Many memories made in April
Many of the most notable entries in boxing history were made in the month of April, going back well over a century.
For instance, James J Jeffries set a record that lasted nearly 100 years when he knocked out Jack Finnegan in 55 seconds in Detroit on April 6, 1900.
Finnegan was down four times in a heavyweight fight that did not last a minute.
The record was broken only in April 1998 when Herbie Hide stopped Damon Reed in 52 seconds in a WBO title fight.
In one of the biggest upsets in the history of the heavyweight division, Lennox Lewis was knocked out in the fifth round by 20-1 outsider Hasim Rahman in their fight at Carnival City, Brakpan, on April 22, 2001.
The longest fight of the 20th century took place in Paris on April 17, 1909. The fighters were Joe Jeanette and Sam McVey, both black veteran heavyweights. The bout ended when McVey failed to come out for the 50th round.
On April 22, 1903 Jack Root outpointed veteran Charles Kid McCoy over ten rounds in Detroit, Michigan, to claim the world light-heavyweight title.
What makes this noteworthy is that there had been no such division until that year. It was established when Lou Houseman, a Chicago newspaperman who also promoted and managed boxers, found himself a spot of bother.
One of his boxers, Jack Root, found it difficult to make the middleweight limit but was too small to compete with the heavyweights.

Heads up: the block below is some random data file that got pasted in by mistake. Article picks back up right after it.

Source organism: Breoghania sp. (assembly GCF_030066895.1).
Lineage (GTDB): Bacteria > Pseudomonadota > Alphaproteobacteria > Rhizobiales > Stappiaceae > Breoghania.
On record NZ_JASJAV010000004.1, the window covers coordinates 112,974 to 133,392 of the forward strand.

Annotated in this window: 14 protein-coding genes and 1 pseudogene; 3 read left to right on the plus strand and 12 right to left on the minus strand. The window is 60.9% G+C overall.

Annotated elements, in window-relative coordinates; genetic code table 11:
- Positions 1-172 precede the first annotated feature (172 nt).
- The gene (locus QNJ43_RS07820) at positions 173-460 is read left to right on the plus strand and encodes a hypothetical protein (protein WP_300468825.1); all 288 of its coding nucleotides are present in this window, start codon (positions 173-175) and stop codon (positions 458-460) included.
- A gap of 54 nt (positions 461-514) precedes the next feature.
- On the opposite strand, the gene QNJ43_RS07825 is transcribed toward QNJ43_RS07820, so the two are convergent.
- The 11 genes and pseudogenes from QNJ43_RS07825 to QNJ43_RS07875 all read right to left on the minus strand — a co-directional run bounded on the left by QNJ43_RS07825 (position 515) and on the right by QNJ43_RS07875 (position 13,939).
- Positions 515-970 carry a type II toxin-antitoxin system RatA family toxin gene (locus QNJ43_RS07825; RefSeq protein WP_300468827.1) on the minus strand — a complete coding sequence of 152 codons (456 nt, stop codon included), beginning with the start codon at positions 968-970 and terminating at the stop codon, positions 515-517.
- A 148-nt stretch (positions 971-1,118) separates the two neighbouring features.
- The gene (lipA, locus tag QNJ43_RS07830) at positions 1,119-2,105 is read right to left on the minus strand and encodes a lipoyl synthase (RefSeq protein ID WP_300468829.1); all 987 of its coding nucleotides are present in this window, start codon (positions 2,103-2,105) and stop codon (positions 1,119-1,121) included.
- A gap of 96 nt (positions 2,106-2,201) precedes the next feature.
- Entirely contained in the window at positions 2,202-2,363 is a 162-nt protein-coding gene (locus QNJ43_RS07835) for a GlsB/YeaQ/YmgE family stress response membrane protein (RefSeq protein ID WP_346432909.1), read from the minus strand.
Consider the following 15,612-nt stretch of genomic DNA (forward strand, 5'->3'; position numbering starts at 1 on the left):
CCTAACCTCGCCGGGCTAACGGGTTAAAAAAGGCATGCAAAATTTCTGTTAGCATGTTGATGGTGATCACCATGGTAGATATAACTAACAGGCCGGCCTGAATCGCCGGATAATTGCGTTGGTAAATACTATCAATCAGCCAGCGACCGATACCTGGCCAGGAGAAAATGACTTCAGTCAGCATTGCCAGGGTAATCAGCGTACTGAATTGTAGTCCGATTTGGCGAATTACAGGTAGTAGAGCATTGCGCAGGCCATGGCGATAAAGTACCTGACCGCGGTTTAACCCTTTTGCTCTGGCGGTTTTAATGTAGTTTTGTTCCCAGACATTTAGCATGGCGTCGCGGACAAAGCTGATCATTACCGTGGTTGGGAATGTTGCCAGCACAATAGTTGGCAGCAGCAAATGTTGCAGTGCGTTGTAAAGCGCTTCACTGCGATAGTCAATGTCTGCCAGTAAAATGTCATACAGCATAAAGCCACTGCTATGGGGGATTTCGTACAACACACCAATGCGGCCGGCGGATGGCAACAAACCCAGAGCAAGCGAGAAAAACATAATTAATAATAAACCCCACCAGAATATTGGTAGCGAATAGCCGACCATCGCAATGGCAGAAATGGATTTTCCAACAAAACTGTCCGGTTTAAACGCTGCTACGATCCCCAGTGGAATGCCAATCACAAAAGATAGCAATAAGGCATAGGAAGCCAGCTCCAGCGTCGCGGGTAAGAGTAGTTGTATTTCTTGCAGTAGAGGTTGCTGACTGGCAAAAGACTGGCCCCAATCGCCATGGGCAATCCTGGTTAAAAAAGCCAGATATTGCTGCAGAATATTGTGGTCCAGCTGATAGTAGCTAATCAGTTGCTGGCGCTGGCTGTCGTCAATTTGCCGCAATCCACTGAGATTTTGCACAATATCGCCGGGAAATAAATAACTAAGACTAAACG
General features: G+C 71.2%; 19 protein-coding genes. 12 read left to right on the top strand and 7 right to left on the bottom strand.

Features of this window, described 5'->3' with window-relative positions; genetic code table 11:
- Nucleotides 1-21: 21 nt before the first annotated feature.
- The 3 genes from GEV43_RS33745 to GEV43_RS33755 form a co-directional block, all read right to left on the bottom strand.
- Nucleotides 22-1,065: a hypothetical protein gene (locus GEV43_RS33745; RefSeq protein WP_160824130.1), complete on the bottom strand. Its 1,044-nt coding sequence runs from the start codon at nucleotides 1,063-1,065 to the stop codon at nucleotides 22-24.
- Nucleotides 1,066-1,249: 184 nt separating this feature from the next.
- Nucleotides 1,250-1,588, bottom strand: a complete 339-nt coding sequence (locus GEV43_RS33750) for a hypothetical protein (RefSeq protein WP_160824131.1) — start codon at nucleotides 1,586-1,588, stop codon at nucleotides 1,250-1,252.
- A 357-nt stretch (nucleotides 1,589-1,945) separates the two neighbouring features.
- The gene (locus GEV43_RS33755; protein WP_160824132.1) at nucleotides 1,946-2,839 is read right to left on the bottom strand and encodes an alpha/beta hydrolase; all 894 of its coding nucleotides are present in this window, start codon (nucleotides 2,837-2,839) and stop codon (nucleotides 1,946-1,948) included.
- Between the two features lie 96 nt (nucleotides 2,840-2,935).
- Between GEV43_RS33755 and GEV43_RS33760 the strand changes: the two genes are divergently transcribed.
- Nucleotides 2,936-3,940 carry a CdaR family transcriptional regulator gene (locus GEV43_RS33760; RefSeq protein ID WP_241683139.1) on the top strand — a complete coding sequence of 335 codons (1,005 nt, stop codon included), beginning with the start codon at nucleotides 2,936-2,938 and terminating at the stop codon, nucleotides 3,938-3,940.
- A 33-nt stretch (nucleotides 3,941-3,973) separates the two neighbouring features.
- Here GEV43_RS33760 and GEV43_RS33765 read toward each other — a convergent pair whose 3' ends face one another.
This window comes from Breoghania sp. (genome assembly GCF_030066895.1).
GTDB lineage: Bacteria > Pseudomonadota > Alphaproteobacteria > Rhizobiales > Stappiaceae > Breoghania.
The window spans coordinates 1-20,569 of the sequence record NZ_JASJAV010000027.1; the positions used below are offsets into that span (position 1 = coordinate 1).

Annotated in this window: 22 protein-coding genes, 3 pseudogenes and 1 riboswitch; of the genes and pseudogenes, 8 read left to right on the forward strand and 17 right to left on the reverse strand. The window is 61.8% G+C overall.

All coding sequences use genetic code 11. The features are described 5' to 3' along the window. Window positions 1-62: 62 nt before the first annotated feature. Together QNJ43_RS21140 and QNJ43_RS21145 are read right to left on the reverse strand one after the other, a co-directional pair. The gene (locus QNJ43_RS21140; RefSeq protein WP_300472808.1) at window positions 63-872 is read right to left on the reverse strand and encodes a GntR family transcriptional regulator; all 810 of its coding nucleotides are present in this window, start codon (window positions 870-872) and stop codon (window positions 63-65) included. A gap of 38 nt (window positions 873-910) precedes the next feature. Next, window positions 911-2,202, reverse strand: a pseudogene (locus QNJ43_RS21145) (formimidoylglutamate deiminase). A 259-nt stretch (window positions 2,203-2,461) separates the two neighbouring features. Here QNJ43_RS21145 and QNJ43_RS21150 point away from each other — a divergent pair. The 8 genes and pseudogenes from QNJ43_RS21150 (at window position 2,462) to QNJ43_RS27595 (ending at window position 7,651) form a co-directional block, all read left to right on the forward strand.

Houseman proposed, in a newspaper article, that a new division be introduced. It would be known as the light-heavyweight class and the minimum weight limit would be 175 pounds (79.38 kg).
The division was introduced in England only in 1913 but was known there as the cruiserweight division.
Another interesting April fight featured the famous Jack Johnson. He stopped Sam McVey in 20 rounds to retain the “Negro” heavyweight title in San Francisco on April 22, 1904.
On April 30 that year, also in San Francisco, welterweight champion Joe Walcott seemed to be winning rather easily against Dixie Kid. But in the 20th round, referee Jim (Duck) Sullivan declared Kid the winner as a result of a foul by Walcott.
It emerged later that Sullivan had bet on Kid to win the fight.
On April 30, 1901, Terry McGovern knocked out Oscar Gardner in the fourth round in San Francisco to retain the world featherweight title.
Slightly less than three years before Jack Johnson won the world heavyweight title from Tommy Burns he was involved in one of the toughest fights of his career.